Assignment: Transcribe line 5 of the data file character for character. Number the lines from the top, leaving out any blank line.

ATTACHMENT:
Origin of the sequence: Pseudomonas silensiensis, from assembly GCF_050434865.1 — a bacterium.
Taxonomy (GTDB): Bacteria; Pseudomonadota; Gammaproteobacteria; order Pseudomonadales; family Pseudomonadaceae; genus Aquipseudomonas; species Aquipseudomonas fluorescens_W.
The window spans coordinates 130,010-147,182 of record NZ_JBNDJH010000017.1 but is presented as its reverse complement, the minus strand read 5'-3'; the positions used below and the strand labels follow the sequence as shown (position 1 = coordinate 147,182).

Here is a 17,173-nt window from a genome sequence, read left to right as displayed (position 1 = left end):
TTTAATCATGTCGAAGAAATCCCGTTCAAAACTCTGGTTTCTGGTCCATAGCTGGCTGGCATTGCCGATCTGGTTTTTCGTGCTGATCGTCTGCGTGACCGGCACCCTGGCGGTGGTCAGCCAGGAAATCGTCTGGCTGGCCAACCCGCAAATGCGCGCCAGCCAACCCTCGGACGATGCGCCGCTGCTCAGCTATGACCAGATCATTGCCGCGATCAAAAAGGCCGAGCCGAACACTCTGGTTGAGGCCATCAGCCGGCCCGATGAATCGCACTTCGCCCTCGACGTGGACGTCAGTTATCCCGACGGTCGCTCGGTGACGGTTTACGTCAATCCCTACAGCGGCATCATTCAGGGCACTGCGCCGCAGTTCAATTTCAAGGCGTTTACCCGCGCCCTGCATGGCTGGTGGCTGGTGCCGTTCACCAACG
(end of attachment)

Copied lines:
TTTAATCATGTCGAAGAAATCCCGTTCAAAACTCTGGTTTCTGGTCCATAGCTGGCTGGCATTGCCGATCTGGTTTTTCGTGCTGATCGTCTGCGTGACCGGCACCCTGGCGGTGGTCAGCCAGGAAATCGTCTGGCTGGCCAACCCGCAAATGCGCGCCAGCCAACCCTCGGACGATGCGCCGCTGCTCAGCTATGACCAGATCATTGCCGCGATCAAAAAGGCCGAGCCGAACACTCTGGTTGAGGCCATCAGCCGGCCCGATGAATCGCACTTCGCCCTCGACGTGGACGTCAGTTATCCCGACGGTCGCTCGGTGACGGTTTACGTCAATCCCTACAGCGGCATCATTCAGGGCACTGCGCCGCAGTTCAATTTCAAGGCGTTTACCCGCGCCCTGCATGGCTGGTGGCTGGTGCCGTTCACCAACG